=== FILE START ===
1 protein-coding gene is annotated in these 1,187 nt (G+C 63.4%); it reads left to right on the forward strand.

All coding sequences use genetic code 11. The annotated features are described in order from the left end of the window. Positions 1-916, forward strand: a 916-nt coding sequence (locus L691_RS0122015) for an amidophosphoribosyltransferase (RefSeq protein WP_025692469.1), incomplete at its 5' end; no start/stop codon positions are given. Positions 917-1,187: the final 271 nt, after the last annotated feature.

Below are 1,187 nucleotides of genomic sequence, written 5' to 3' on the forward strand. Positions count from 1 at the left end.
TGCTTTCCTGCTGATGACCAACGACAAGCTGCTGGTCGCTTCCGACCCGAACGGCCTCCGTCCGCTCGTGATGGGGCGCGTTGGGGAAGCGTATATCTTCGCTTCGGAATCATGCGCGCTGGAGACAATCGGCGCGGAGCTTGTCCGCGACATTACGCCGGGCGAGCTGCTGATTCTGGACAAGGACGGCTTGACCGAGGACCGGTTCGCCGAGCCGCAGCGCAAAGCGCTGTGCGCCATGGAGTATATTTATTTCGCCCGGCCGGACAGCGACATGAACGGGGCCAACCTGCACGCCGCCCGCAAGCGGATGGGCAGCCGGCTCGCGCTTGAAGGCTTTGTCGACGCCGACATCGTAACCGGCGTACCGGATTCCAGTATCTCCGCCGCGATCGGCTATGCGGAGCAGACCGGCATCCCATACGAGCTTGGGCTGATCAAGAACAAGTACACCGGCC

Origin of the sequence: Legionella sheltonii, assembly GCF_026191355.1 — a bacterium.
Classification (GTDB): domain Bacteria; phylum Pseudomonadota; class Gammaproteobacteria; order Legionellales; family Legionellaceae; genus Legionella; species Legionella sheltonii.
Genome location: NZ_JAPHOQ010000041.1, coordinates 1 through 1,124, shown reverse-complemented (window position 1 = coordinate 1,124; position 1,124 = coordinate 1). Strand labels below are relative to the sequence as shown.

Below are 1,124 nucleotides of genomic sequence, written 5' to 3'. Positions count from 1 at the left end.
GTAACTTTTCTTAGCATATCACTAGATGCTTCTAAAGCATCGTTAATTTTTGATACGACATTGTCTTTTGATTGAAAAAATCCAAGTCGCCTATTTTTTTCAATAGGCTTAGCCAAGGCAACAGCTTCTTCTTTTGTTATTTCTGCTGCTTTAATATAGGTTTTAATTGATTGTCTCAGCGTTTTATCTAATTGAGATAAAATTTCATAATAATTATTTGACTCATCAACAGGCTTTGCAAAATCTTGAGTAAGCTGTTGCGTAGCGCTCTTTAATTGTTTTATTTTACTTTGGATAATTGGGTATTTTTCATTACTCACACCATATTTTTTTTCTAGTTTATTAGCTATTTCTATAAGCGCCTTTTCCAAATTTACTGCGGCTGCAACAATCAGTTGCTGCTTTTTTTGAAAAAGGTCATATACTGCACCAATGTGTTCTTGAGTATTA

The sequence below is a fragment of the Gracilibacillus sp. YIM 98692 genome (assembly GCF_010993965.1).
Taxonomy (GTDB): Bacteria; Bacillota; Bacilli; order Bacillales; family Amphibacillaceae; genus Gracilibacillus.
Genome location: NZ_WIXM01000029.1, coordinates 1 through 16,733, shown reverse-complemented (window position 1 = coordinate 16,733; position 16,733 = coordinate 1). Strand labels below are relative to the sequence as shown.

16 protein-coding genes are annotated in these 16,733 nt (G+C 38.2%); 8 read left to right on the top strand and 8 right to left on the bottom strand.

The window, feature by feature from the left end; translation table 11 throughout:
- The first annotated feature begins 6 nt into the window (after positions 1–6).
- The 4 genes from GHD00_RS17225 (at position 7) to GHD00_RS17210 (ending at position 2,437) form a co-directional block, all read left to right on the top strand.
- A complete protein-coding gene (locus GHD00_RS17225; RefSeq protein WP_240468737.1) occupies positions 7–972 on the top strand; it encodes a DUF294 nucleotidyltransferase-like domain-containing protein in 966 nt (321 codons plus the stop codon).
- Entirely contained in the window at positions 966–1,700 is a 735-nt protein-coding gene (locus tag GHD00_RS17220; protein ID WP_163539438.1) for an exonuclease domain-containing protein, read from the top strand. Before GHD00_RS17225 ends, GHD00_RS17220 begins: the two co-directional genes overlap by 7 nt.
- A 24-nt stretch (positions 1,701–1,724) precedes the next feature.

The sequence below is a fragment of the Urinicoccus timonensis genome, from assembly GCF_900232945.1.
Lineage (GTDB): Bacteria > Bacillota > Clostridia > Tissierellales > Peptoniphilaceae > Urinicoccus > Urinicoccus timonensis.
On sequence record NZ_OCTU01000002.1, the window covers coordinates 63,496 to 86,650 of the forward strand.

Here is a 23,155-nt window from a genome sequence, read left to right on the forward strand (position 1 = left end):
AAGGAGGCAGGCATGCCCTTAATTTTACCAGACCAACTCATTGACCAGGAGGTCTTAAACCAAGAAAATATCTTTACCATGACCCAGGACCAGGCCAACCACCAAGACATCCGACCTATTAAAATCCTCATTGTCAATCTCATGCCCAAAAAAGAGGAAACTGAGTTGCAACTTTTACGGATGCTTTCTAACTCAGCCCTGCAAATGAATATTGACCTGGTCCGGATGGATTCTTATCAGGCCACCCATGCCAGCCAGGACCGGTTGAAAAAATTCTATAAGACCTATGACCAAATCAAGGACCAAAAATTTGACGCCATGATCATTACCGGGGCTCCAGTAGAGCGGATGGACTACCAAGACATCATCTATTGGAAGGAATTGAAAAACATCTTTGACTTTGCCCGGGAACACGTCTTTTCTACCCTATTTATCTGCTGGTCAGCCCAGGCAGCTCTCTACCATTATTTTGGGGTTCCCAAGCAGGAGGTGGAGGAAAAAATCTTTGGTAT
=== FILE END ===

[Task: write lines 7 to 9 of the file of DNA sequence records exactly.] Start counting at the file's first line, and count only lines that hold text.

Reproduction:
Genome location: NZ_JAPHOQ010000041.1, coordinates 1 through 1,124, shown reverse-complemented (window position 1 = coordinate 1,124; position 1,124 = coordinate 1). Strand labels below are relative to the sequence as shown.

Below are 1,124 nucleotides of genomic sequence, written 5' to 3'. Positions count from 1 at the left end.
GTAACTTTTCTTAGCATATCACTAGATGCTTCTAAAGCATCGTTAATTTTTGATACGACATTGTCTTTTGATTGAAAAAATCCAAGTCGCCTATTTTTTTCAATAGGCTTAGCCAAGGCAACAGCTTCTTCTTTTGTTATTTCTGCTGCTTTAATATAGGTTTTAATTGATTGTCTCAGCGTTTTATCTAATTGAGATAAAATTTCATAATAATTATTTGACTCATCAACAGGCTTTGCAAAATCTTGAGTAAGCTGTTGCGTAGCGCTCTTTAATTGTTTTATTTTACTTTGGATAATTGGGTATTTTTCATTACTCACACCATATTTTTTTTCTAGTTTATTAGCTATTTCTATAAGCGCCTTTTCCAAATTTACTGCGGCTGCAACAATCAGTTGCTGCTTTTTTTGAAAAAGGTCATATACTGCACCAATGTGTTCTTGAGTATTA